"There are states where the governors have, by executive order to protect the public, have set some real requirements in the workplace," Berkowitz says. "Workers really need governors and health departments to step in because the federal government has failed here."
Loren Sweatt, the top Trump administration official overseeing OSHA, says the agency is not failing workers. "We have over 5,000 complaints, and our inspectors are investigating all of them," Sweatt said at a recent hearing in Congress. "So yes, the agency has been doing its job since the beginning of this pandemic."
But Berkowitz says almost none of those investigations have been on-site, in-person inspections, which could result in enforcement actions. And she says that with only voluntary federal guidelines, there's not much OSHA can do in the way of enforcement anyway.
The AFL-CIO disagrees. The big labor union group is suing OSHA to get it to issue emergency national mandatory safety requirements for the outbreak.
Meanwhile, the economy continues to reopen. And while meat processing plants have seen some of the worst COVID-19 outbreaks, people with plenty of other types of jobs are worried about their safety, too.
"I'm feeling anxious. It's stressful because I feel like my back is up against a wall," says Ashley Weiner, a hairstylist who has two young children in Portland, Ore.
Hair salons are about to reopen there, and she'll need to make money. So she'll be touching clients' heads and breathing next to them indoors all day. She says she worries that customers and salons won't be able to get high-quality face masks.
"I know people who work in the medical field here, and they say they don't have enough supplies themselves, so then how are we going to be getting access to these supplies?" Weiner asks.
Berkowitz says you can call your state health department, governor's office, and attorney general's office to find out what the state-level protections are in your area.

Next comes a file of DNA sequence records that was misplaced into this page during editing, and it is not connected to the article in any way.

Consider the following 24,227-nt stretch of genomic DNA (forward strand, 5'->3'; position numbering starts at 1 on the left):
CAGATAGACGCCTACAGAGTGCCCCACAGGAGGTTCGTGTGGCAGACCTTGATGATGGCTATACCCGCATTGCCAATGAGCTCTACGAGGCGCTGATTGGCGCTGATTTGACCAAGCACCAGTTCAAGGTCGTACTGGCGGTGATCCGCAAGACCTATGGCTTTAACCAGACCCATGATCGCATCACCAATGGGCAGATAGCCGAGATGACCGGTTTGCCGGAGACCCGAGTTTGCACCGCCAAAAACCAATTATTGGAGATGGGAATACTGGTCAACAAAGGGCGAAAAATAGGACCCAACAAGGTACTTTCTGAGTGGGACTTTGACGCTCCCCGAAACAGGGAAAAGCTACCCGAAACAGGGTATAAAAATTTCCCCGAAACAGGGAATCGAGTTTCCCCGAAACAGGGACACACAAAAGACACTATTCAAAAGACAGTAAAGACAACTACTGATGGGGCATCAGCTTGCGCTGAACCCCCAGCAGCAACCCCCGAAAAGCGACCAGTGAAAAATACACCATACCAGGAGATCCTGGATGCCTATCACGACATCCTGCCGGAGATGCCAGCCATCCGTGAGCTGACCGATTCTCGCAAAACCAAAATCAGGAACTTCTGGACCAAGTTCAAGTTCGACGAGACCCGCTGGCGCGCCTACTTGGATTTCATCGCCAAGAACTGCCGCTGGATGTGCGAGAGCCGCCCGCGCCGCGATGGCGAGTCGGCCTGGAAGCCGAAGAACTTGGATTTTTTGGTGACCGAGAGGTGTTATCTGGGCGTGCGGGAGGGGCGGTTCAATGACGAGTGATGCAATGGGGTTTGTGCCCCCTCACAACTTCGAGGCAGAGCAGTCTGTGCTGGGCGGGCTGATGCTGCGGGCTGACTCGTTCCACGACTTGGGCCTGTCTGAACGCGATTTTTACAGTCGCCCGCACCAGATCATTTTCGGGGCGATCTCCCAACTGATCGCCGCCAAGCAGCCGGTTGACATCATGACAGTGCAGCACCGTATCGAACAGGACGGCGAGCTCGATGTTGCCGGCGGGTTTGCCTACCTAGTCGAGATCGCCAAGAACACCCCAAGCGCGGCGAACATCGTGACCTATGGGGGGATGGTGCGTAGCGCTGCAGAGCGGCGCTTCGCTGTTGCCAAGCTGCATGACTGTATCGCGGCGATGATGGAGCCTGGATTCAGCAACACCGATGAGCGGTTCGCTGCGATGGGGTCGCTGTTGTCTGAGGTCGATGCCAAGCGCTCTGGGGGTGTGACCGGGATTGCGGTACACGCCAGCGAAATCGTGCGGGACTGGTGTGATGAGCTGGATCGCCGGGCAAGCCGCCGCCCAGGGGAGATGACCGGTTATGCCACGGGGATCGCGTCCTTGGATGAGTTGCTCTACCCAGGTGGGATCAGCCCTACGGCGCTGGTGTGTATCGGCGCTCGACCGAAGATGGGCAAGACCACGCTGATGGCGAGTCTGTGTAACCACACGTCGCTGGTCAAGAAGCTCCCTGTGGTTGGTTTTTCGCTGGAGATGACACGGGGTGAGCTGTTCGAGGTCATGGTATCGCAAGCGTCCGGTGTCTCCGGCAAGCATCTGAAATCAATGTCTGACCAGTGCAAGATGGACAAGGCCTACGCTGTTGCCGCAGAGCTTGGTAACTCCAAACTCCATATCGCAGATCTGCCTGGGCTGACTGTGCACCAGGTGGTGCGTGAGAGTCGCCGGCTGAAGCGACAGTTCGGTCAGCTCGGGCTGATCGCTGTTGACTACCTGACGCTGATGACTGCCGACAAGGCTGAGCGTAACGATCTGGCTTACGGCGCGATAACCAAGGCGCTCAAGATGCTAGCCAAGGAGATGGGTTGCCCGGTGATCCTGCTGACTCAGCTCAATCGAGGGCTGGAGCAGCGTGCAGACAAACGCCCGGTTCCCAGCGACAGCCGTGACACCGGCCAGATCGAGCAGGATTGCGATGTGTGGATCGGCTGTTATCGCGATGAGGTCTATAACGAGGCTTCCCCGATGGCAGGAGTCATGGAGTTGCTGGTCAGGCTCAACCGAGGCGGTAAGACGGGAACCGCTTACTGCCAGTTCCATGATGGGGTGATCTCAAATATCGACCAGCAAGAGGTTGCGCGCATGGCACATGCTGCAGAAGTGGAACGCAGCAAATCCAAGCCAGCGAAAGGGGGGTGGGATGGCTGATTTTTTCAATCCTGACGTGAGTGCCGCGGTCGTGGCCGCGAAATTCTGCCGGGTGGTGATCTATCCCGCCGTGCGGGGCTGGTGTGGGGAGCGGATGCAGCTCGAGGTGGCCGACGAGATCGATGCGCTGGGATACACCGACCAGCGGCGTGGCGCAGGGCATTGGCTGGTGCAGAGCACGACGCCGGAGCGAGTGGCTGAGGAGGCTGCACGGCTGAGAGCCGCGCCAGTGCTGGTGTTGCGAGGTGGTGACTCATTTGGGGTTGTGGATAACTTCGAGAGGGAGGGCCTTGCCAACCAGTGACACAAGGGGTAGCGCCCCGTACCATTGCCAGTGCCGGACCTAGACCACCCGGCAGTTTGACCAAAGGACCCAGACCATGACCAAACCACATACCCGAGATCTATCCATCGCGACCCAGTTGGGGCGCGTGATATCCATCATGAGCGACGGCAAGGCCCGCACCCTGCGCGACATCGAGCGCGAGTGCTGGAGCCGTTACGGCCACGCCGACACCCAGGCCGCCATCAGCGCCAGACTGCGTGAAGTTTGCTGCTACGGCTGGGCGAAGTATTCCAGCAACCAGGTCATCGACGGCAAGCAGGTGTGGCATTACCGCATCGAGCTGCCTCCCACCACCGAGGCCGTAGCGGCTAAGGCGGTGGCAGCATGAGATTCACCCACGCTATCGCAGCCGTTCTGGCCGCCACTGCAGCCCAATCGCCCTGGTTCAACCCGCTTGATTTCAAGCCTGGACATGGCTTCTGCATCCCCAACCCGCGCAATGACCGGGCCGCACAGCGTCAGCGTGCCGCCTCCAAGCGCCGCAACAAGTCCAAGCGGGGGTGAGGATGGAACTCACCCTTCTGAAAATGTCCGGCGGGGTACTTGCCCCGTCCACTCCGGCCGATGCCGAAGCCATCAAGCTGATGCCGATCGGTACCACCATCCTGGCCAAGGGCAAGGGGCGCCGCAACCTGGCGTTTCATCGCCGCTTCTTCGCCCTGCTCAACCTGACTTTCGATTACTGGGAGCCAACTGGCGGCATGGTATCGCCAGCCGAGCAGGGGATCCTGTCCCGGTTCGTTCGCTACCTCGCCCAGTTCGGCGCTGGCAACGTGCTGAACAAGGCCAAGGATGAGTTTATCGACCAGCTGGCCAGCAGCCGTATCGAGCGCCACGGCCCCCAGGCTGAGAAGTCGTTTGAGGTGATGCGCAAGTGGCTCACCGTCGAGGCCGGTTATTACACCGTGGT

Another issue advocates for workers are watching: Republican lawmakers in Washington want to shield employers from legal liability if their workers contract the coronavirus. The lawmakers argue that employers need that protection to reopen, but critics say it would result in more unsafe workplaces.
Even with California loosening its stay at home order and more residents returning to work, unemployment claims continue to climb in the state.

Last week, 258,000 claims were filed in California - more applications than any other state.

"A perfect storm," said Loree Levy with the California Employment Development Department.

"We were at record low unemployment with very low levels of staff when this first hit. We all the sudden had to get 8,000 people in the department teleworking all at the same time. And then, a demand came in by the likes with which we had never seen."

In the last 12 weeks, 5.1 million people have filed for unemployment in California, which is about 26% of the state's workforce, according to data from the Department of Labor. Claims totaling $26 billion have been paid.

"We just launched the extensions for those who run out of all available benefits on their regular unemployment insurance program," Levy said. "That launched last week. And we continue to process those unemployment claims every day. There could be perhaps another extension of benefits that comes out of the Heroes Act."

The Heroes Act legislation has made it through the House of Representatives but faces scrutiny in the Senate. If it passes, it's unlikely that would happen before the end of next month. Although some Californians continue to run into issues receiving their benefits or the correct amount, the office says they've processed 6 million claims and 4 million people are receiving benefits.

"We're grateful. We've been able to help so many millions of Californians and we know there's still a lot of work to do and that's evolving every day," said Levy.

The EDD is hiring 3,000 additional staff to help with the increased workload due to the pandemic.